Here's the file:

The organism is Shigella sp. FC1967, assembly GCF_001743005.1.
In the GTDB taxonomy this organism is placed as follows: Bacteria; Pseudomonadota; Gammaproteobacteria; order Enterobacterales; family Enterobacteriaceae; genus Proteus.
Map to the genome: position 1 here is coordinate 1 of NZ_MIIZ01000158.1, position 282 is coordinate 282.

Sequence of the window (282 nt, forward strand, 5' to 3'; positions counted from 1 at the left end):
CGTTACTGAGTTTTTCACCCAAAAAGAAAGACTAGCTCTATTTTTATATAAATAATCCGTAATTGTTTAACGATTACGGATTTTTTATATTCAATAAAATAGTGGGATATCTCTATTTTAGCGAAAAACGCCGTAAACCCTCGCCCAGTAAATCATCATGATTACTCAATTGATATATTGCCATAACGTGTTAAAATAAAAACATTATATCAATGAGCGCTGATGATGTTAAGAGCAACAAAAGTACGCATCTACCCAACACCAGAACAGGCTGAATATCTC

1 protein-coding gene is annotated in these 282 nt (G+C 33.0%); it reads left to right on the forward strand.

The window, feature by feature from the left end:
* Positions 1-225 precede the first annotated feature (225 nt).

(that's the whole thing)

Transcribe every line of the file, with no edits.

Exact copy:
The organism is Shigella sp. FC1967, assembly GCF_001743005.1.
In the GTDB taxonomy this organism is placed as follows: Bacteria; Pseudomonadota; Gammaproteobacteria; order Enterobacterales; family Enterobacteriaceae; genus Proteus.
Map to the genome: position 1 here is coordinate 1 of NZ_MIIZ01000158.1, position 282 is coordinate 282.

Sequence of the window (282 nt, forward strand, 5' to 3'; positions counted from 1 at the left end):
CGTTACTGAGTTTTTCACCCAAAAAGAAAGACTAGCTCTATTTTTATATAAATAATCCGTAATTGTTTAACGATTACGGATTTTTTATATTCAATAAAATAGTGGGATATCTCTATTTTAGCGAAAAACGCCGTAAACCCTCGCCCAGTAAATCATCATGATTACTCAATTGATATATTGCCATAACGTGTTAAAATAAAAACATTATATCAATGAGCGCTGATGATGTTAAGAGCAACAAAAGTACGCATCTACCCAACACCAGAACAGGCTGAATATCTC

1 protein-coding gene is annotated in these 282 nt (G+C 33.0%); it reads left to right on the forward strand.

The window, feature by feature from the left end:
* Positions 1-225 precede the first annotated feature (225 nt).